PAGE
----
Praying to God
Father Hanly’s homily for 17th Sunday in Ordinary Time, Year C, teaches us about praying to God.
Readings for Seventeenth Sunday in Ordinary Time, Year C
- First Reading: Genesis 18:20-32
- Responsorial Psalm: Psalms 138:1-2, 2-3, 6-7, 7-8
- Second Reading: Colossians 2:12-14
- Gospel: Luke 11:1-13
These are two very strong readings, maybe a little long, too. But I find the first one, one of my favourite readings from the Old Testament.
And, of course, it’s about Abraham and God. And it surprises you when you begin to hear the dialogue between the two. It sounds very much like a place in Brooklyn where they’re arguing over things and bartering over things.
Anyhow, the book begins with
In those days, the Lord said:
“The outcry against Sodom and Gomorrah is so great,
and their sin so grave,
that I must go down and see whether or not their actions
fully correspond to the cry against them that comes to me.
I mean to find out.”
The Lord sounds very, very tough. And Sodom and Gomorrah deserved every bit of it. They were the worst cities. Among a whole legion of terrible cities, they were the worst of all.
Anyhow, to go on,
visitors walked on farther toward Sodom,
the LORD remained standing before Abraham.
And now this is where the argument starts, maybe not an argument, because Abraham is a little bit slicker in a way than God, who must always be honest at all times.
Then Abraham drew
nearer and said:
“Will you sweep away the innocent with the guilty?
Suppose there were fifty innocent people in the city;
would you wipe out the place, rather than spare it
for the sake of the fifty innocent people within it?
That’s kind of very clever, isn’t it? He’s putting God on the defensive right away. And he adds,
Far be it from you
to do such a thing,
to make the innocent die with the guilty
so that the innocent and the guilty would be treated alike!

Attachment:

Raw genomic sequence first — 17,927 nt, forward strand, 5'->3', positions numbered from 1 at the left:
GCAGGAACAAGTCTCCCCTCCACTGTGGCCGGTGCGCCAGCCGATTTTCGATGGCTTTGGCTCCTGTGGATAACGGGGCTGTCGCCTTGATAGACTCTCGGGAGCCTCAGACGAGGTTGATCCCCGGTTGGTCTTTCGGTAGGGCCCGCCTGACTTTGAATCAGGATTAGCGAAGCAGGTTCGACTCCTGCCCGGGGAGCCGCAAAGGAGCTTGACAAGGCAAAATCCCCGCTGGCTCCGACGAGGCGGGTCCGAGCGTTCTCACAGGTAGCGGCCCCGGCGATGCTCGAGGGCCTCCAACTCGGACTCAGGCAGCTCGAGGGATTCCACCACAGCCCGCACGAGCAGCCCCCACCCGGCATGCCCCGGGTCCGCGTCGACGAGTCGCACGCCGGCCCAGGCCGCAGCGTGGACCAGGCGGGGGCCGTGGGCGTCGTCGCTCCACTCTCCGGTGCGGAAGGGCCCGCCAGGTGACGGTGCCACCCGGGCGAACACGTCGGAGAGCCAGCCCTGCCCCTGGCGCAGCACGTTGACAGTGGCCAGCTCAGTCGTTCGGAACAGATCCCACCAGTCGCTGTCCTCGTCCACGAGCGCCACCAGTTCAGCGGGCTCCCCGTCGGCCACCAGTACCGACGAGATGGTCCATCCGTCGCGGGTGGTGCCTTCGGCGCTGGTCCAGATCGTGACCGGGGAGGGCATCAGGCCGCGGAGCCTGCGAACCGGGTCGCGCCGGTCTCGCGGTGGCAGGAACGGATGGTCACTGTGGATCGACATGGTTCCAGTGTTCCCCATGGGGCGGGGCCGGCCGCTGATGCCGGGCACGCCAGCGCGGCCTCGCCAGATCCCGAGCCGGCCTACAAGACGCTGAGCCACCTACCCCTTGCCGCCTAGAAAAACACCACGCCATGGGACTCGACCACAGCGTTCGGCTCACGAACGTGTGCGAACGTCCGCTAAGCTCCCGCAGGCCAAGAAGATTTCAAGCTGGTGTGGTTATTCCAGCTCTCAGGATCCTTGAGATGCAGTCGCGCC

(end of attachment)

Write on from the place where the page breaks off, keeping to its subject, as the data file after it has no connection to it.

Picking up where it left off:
Should not the judge of all the world act with justice?”
The LORD replied,
“If I find fifty innocent people in the city of Sodom,
I will spare the whole place for their sake.”
Abraham spoke up again:
He’s going to jump into it now, because God is on the defensive; the good God always does the right thing.
“See how I am
presuming to speak to my Lord,
though I am but dust and ashes!
Very humble man.
What if there are
five less than fifty innocent people?
Will you destroy the whole city because of those five?”
“I will not destroy it, if I find forty-five there.”
But Abraham persisted,
He’s got the upper hand, and he says,
“What if only forty are found there?”
God already knows what He has to say.
“I will forbear doing it for the sake of the forty.”
Then Abraham said, “Let not my Lord grow impatient if I go on.
What if only thirty are found there?”
He replied, “I will forbear doing it if I can find but thirty there.”
Still Abraham went on,
“Since I have thus dared to speak to my Lord,
what if there are no more than twenty?”
The LORD answered, “I will not destroy it, for the sake of the twenty.”
But he still persisted:
“Please, let not my Lord grow angry if I speak up this last time.
What if there are at least ten there?”
He replied, “For the sake of those ten, I will not destroy it.”
You probably think this is a story of Abraham saving Sodom and God unwilling to save it. But I’ll give it to you very short: this whole passage is to show something extremely important to the Hebrew people in those days.
It is to show something that Abraham, God loves Abraham so much that He will be bamboozled even and forced to do something that He knows out of justice is not right.
And so this little passage comes down through the centuries, and what does it show us?
That even God, even God, must surrender to human beings if their hearts are true and their hearts are good, and they are arguing and fighting for what is right.